The depletion of Ether (ETH) supply, a trend that has been rapidly gaining momentum in recent weeks, experienced a notable upswing. Ether is the cryptocurrency that fuels the Ethereum blockchain, known for its smart-contract capabilities and dominance in the realm of Decentralized Finance (DeFi).
Last Saturday, the annualized burn rate, a consequence of Ethereum Improvement Proposal 1559, surged to its highest level since May, reaching 5.679%. This surpassed the Ether issuance rate of 0.578% by a substantial 5.101%. Although the deflation rate has since moderated to approximately 1.75% as of March 15th, it signifies a significant shift.
During a weekend marked by extreme volatility in cryptocurrency markets, coupled with uncertainty stemming from major regional US bank collapses and the subsequent policy responses, Ether traded around the upper-$1,600s. Earlier in the week, it had reached multi-month highs exceeding $1,700.
The spike in the Ether burn rate coincided with an increase in Ethereum gas prices, the fees imposed on users of the network, reaching levels not seen since May. A sustained rise in demand for the Ethereum network, leading to heightened network congestion, is expected to drive further increases in Ethereum gas fees. This, in turn, would contribute to an accelerated deflation rate for the cryptocurrency. Such a trend in deflation is anticipated to act as a long-term positive factor for the price of ETH.
Explainer – What is Driving the Accelerating ETH Deflation Rate?
To comprehend the factors driving the increase in the ETH deflation rate, it’s essential to first understand why ETH experiences deflation. This involves delving into the Ethereum network fee structure.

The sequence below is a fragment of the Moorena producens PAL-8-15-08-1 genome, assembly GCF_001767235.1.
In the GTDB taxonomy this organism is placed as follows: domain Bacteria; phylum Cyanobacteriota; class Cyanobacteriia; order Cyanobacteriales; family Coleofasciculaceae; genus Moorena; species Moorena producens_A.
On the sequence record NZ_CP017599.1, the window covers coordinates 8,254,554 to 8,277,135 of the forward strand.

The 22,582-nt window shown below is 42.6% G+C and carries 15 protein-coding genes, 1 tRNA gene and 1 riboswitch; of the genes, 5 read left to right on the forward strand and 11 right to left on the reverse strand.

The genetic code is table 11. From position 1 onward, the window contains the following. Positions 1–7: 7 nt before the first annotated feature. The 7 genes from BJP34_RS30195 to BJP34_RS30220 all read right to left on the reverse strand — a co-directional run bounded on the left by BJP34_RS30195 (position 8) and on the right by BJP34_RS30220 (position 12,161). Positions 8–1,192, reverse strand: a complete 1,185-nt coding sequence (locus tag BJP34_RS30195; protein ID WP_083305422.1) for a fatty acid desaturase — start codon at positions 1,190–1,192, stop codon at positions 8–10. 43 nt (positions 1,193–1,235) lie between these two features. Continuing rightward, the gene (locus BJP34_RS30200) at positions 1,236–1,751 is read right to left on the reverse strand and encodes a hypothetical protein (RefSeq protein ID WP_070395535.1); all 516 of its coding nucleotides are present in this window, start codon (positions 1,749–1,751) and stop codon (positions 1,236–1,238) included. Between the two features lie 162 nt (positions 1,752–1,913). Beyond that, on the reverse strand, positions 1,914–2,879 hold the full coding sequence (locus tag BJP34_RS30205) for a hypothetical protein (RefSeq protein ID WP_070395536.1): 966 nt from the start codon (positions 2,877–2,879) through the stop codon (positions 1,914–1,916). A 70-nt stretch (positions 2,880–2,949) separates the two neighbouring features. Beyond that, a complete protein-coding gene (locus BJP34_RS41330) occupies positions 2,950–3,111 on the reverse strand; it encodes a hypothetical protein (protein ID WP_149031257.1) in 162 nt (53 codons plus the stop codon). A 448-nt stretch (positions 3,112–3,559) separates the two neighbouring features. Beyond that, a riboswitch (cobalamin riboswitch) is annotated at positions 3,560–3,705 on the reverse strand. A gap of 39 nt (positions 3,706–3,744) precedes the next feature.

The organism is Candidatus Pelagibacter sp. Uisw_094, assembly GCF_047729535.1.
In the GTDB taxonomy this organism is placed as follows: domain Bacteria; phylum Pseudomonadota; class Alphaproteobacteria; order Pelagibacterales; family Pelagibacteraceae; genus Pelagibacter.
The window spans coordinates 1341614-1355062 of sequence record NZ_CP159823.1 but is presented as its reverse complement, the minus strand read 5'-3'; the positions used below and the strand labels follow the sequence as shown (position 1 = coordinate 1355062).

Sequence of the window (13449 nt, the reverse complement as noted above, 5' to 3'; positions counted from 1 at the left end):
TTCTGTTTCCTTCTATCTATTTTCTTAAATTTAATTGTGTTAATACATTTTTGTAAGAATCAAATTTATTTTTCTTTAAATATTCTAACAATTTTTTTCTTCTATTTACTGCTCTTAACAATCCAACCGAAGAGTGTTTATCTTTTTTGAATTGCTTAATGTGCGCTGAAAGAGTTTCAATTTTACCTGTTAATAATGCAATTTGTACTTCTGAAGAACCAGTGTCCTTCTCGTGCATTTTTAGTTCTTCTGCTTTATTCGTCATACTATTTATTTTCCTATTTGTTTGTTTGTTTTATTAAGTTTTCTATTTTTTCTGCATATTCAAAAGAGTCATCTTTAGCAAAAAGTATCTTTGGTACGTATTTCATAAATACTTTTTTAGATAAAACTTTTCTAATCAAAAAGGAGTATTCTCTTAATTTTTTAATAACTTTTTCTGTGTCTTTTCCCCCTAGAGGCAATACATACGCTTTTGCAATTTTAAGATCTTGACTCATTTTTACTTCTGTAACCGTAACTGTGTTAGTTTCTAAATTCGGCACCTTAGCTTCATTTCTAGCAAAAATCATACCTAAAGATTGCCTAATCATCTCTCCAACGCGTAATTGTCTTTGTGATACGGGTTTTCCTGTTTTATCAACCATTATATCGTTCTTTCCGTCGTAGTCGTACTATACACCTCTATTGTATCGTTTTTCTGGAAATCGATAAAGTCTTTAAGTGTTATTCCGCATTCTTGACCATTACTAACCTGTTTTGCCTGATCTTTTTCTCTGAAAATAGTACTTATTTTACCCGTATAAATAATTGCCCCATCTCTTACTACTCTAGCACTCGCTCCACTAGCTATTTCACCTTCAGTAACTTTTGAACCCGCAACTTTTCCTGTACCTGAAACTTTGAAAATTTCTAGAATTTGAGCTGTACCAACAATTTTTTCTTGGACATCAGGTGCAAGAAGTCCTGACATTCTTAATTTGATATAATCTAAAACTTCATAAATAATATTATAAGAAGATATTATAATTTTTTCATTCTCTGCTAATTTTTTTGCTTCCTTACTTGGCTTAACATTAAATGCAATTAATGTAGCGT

Network fees on Ethereum are comprised of two main components. The first is a mandatory base fee that all users must pay to ensure their transaction is accepted and processed on the blockchain. Additionally, there is an optional tip that users can include to expedite the processing of their transaction. The Ethereum network autonomously calculates the base fee, which escalates during periods of heightened network activity.
The pivotal Ethereum Improvement Proposal (EIP) 1559, integrated into the Ethereum code during the London hardfork in August 2021, mandates that all base fees paid by users are burned, permanently removing the corresponding tokens from circulation.
Consequently, as the base gas fee increases, the rate at which Ether is burned also rises. When this burn rate surpasses the ETH Issuance Rate, which stands at around 0.55%, the overall supply of ETH diminishes. ETH is issued to the nodes and stakers responsible for securing the Ethereum network.
In essence, the deflationary mechanism is a consequence of the intentional burning of Ether through network fees, a process initiated by EIP-1559, which, in turn, affects the balance between the deflation rate and the issuance rate.